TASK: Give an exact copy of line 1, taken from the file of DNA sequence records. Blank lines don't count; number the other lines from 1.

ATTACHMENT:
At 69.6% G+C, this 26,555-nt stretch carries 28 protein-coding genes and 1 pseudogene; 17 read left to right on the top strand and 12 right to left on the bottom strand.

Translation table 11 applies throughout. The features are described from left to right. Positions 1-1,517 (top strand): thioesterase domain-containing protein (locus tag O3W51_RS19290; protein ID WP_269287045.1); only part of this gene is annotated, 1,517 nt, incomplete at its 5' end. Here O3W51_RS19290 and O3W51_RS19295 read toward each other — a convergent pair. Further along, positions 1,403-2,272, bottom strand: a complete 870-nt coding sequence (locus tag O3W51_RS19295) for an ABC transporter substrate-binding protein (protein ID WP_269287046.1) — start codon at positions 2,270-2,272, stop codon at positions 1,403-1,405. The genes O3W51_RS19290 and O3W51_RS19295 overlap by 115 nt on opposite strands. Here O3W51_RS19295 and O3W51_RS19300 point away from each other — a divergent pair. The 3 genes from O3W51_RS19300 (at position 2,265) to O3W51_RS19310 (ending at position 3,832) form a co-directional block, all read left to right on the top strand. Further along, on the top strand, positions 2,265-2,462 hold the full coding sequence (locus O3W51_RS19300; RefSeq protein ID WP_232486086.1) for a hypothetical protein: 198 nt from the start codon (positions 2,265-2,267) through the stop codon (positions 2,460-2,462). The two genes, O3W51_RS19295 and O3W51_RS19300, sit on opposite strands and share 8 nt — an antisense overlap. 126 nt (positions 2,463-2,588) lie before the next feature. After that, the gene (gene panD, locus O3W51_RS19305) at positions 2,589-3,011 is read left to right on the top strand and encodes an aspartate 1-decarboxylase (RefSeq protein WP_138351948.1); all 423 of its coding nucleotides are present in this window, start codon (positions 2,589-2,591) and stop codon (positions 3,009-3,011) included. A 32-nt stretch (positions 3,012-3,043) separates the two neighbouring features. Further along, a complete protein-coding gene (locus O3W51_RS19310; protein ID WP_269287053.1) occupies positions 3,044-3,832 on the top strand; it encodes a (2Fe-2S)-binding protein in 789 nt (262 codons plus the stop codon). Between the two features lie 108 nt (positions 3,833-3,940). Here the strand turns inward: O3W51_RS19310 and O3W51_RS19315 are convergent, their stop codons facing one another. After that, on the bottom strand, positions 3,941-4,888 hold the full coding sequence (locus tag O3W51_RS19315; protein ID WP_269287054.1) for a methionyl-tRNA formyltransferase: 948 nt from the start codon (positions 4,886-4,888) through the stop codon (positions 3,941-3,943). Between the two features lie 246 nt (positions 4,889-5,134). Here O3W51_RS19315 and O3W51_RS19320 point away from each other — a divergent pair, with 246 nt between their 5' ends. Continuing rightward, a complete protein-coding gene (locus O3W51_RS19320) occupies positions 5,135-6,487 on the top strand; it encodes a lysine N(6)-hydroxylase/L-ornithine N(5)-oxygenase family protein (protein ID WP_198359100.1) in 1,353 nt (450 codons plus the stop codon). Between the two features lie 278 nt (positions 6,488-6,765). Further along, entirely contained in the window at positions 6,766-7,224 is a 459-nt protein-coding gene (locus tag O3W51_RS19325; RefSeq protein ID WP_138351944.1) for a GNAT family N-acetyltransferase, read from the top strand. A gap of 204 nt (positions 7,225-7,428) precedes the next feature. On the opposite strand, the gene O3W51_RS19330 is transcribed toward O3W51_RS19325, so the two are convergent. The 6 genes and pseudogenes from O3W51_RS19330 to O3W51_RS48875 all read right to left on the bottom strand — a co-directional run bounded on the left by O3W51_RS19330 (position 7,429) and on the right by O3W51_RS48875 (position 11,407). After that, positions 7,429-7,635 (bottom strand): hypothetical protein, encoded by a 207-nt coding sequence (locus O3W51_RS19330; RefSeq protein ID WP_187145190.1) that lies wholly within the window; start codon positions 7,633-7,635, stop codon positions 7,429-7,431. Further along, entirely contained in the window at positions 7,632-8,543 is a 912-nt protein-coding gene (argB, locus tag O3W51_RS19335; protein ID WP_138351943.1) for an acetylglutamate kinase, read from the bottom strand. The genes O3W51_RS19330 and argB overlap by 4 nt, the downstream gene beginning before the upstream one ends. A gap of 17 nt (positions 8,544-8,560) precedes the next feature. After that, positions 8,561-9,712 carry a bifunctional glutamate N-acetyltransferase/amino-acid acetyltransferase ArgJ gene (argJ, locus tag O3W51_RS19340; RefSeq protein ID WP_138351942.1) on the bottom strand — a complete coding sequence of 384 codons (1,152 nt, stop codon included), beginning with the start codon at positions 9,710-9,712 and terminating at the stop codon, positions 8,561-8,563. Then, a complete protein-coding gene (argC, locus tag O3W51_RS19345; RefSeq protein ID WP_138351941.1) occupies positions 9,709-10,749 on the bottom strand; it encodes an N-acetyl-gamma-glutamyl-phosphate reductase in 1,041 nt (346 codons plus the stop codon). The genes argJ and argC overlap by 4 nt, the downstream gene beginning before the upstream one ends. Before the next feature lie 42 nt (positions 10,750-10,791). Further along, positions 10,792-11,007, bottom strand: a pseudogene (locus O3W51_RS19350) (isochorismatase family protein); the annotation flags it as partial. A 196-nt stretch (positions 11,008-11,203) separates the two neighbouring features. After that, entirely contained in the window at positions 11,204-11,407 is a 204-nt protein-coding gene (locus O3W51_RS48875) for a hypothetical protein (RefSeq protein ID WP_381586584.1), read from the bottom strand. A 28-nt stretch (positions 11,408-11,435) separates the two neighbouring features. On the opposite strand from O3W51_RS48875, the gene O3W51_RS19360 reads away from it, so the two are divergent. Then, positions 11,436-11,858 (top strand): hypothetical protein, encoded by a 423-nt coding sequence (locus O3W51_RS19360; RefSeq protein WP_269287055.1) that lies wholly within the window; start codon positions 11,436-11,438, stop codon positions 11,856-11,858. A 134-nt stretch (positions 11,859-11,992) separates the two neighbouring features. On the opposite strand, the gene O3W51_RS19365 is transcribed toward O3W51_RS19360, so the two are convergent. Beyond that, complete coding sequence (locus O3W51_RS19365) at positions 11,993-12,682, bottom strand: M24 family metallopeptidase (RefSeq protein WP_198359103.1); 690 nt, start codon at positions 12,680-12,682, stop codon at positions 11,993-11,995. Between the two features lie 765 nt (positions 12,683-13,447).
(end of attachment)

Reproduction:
At 69.6% G+C, this 26,555-nt stretch carries 28 protein-coding genes and 1 pseudogene; 17 read left to right on the top strand and 12 right to left on the bottom strand.